Saturday, February 18, 2012

Breeding One Pair of Bourkes, A Question

Allison writes, "We were recipients of a bonded pair of Bourkes (she is a rosy, he is normal) when a breeder claimed they were taking up too much space and the female laid sterile eggs anyhow. John and Agnes seem pretty happy here, and I have hung a nest box on their cage which they are definitely interested in. Would you be willing to provide a bit of guidance to a novice? Thanks in advance."

Long-time readers please bear with me. Much of this has been covered before, but it can be difficult to locate among so many posts.
Male Normal Bourke with
blue above the cere (nostrils).

Allison, I hope you actually have a male and a female. Bourkes will often bond with each other, even when the same sex if  there are no others to choose from. Normal male Bourkes have a tiny band of blue feathers over their cere (nostrils). Females don't have this. Males also have brighter blues and pinks, but without a female to compare them to it will be hard to see their differences. Rosies don't have this advantage, but behavior gives them away.

When old enough, hens (both Normal or Rosy) will squat down, lift their tails and chirp. Males throw their shoulders back and slightly lift their wings outward at the shoulder. They stand tall and appear to "strut." That's a sure sign that a Bourke is a male.

If you have a young pair of both sexes, there shouldn't be any problem. I once had a hen who seemed to dislike her mate. She scolded him and fussed all the time. After two successful clutches with him I changed their mates. She quit scolding and fussing. Both birds were happier with their new partners. However, when they didn't have any choice, they still raised babies together. After separating them though, the house was calmer and quieter. The two birds were both happier from then on.

Beginning the mating process by balancing on the hen's back.
He will wrap his tail under hers. If successful, after he hops
or flies off, she will stand still for a few moments before moving.
Rarely, you will have a hen who can't stand still during the mating process and moves causing the male to lose his balance. Or, you might have a male who can't seem to balance adequately long enough to fulfill his requirement. However, this is something that even the most timid of birds seem to overcome as they mature. Loud noises in the house can upset them. Visitors they aren't used will discourage breeding temporarily. Over time, however, most birds get used to almost any situation and find opportunities to mate. You can help though, by providing them with peace and quiet.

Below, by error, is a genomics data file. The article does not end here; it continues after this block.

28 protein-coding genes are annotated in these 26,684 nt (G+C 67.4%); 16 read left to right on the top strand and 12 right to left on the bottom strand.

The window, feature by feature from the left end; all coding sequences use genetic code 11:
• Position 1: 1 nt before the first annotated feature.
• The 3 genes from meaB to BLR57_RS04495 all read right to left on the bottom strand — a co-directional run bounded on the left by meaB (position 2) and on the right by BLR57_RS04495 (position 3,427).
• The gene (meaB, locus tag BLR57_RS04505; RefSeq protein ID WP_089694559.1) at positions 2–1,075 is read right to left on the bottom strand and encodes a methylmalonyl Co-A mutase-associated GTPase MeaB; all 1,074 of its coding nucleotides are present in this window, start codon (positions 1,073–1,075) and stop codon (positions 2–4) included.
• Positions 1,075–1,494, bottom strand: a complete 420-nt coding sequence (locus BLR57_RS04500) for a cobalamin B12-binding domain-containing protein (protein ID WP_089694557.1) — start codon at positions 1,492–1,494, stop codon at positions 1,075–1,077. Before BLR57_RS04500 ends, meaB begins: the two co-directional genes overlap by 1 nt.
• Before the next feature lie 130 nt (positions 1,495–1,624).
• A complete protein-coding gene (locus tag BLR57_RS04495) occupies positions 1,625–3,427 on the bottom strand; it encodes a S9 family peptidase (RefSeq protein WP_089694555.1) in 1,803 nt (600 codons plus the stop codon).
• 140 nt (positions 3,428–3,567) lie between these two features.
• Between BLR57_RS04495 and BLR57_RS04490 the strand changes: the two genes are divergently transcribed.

Bourkes usually lay an egg every other day. Eggs typically hatch in 18 to 21 days. Cold weather slows down hatching, hot weather speeds it up. If they don't set on the eggs immediately, don't worry. Many hens wait until some or all of their eggs are laid. This can allow them to hatch closer together. If you received an older hen, she might be beyond egg laying age. They do quit laying at some point in time. I can't give you an exact age as my ten-year-old pair is still reproducing. However, another hen I've had several years has quit laying. She came to me at an unknown age.
Rosy Bourke male outside a cockatiel nestbox.
It's larger than needed, but they've raised many babies in it.
When it comes to a nest box, bigger is better than too small.

My website has lots of information about nest box size and so on. Bourkes aren't finicky, but they do like an inch or so of pine shavings in the bottom of the box (don't use cedar). Mine are indoors and the temperature is around 70 degrees most of the time, give or take two or three degrees. People do raise them outdoors, but they are more prolific in warmer temperatures. All parakeets of every variety are susceptible to cold drafts and need draft-free shelter.

Last year, at the advice of another breeder, I added rabbit salt blocks to my cages. These provide minerals, especially iodine and Vitamin D. It took the birds several months before the hens sampled them, but eventually they did. As promised, my birds were more successful in 2011 than in any other year. Indoors they don't receive enough sunlight, even through windows, so the blocks provide more of what they need.

Iodine block on bottom of cage.
Enough calcium is also necessary. Supplements are available to add to their water, but I prefer giving them cuttlebones, mineral blocks and oyster shell. This year, possibly because of the added salt blocks, not even one of my hens had a problem with egg binding, something experienced in the past. There is a post on egg binding on the website HERE.

Healthy birds have healthy youngsters. I like to give mine mixed, cooked vegetables and fresh greens in addition to parakeet seed.

Good luck. I hope they do something for you. Because color is sex-linked, your baby Normals should be female and the Rosies will be male (opposite sex of the parent colored like they are).

Peace & Blessings.

1 comment:

neversink7 said...

Quick note on the potential babies: if the male is normal and the hen is rosey aka opaline, unless the male is split to rosey aka opaline, all the babies will look normal with all the boy babies split to rosey. Only if the normal male is split to rosey will you get any rosey babies, in which case, 50% of the sons will be split to rosey and 50% will be rosey, and 50% of the daughters will be rosey and 50% normal.